Canadian market rebounds with biggest gain in six months

By on March 2, 2017


Canada's main stock market in Toronto ended a run of five straight losing sessions on Wednesday, as strong gains in Financials and Material groups contributed to the index posting its highest single-day gain since Sepember.  (Photo by nodomain.cc - Flickr, CC BY 2.0.)
Canada’s main stock market in Toronto ended a run of five straight losing sessions on Wednesday, as strong gains in Financials and Material groups contributed to the index posting its highest single-day gain since Sepember. (Photo by nodomain.cc – Flickr, CC BY 2.0.)

TORONTO—Canada’s main stock market in Toronto ended a run of five straight losing sessions on Wednesday, as strong gains in Financials and Material groups contributed to the index posting its highest single-day gain since Sepember.

The Toronto Stock Exchange’s benchmark Standard & Poor’s/TSX Composite jumped 200.44 points, or 1.30 percent, to end the day at 15,599.68 points. Nine of the 10 sub-groups gained ground on the day with 199 out of 248 stocks finishing higher.

Canada’s financial sector benefited as New York Federal Reserve President William Dudley said in an interview that tightening monetary policy was “a lot more compelling” two weeks prior to the Federal Open Market Committee (FOMC) will meet to determine if a change in the interest rate is needed. Meanwhile, San Francisco’s Fed president said on Tuesday that there will be “serious consideration” of an interest rate hike.

As a result, the Financials group ascended 1.53 percent on the day. With nearly 10.9 million shares exchanged on the day the top traded stock was Canada’s largest insurance Manulife Financial. The Toronto-based firm gained 2.57 percent to close at 24.34 Canadian dollars (USD18.30) a share. Meanwhile, Montreal-based National Bank of Canada shares gained 1.73 percent to 57.66 Canadian dollars (USD43.24) after posting better than expected quarterly profits.

Meanwhile, the Canadian central bank announced that the overnight lending rate would remain at 0.5 percent. This decision was expected and continues the streak of no increase in the benchmark rate since 2010.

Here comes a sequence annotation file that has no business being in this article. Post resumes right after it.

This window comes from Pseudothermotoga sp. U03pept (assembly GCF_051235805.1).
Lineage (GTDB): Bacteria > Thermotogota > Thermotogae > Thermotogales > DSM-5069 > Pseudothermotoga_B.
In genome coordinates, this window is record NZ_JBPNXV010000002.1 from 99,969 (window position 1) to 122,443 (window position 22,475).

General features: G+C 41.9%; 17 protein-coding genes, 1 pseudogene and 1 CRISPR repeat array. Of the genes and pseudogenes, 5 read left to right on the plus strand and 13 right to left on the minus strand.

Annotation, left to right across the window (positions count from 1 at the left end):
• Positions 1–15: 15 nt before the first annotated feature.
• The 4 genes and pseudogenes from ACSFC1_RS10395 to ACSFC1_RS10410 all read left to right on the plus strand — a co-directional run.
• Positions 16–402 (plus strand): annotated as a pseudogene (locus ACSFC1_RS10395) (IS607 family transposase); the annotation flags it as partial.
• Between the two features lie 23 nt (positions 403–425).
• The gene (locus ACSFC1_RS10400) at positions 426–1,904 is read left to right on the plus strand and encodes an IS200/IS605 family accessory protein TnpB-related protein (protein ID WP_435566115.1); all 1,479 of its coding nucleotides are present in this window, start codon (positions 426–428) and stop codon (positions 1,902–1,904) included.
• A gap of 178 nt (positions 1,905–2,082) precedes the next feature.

The Materials and Industrials group also posted sharp gains, rising 2.34 percent and 1.99 percent, respectively.

Materials gained despite the spot price of gold losing 60 cents per ounce to USD1,248. Shares of Barrick Gold Corporation, the world’s largest producer of gold, rose 2.94 percent to 25.23 Canadian dollars (USD18.92), while Vancouver-based gold miner B2Gold Corp. leaped 4.17 percent to 4.25 Canadian dollars (USD3.19).

Copper gained for a second straight day, rising 0.77 percent to USD2.7276 a pound. As a result, Ivanhoe Mines Ltd. and Lundin Mining Corporation shares surged 14.81 percent and 6.26 percent, respectively.

The TSX Industrials group was powered by a 4.35 percent increase in shares of Montreal-based Bombardier Inc. Shares of the planes and train maker closed the session at 2.40 Canadian dollars (USD1.80).

Other groups to finish the day higher were: Information Technology (1.50 percent), Energy (1.45 percent), Consumer Discretionary (1.30 percent), Consumer Staples (1.14 percent), Health Care (0.68 percent), and Utilities (0.38 percent).

Energy was fuelled by Calgary-based Encana Corporation and Crescent Point Energy Corp. shares climbing 4.55 percent and 4.04 percent, respectively. Group leader Suncor Energy Inc. gained 0.85 percent to 41.70 Canadian dollars (USD31.27) a share. The price of Brent crude oil for May delivery ticked down 19 cents to USD56.32 a barrel.

The lone group that failed to advance on Wednesday was Telecommunications, which inched down 0.07 percent.

The Canadian dollar retreated 0.31 cents to finish the day at USD0.7499.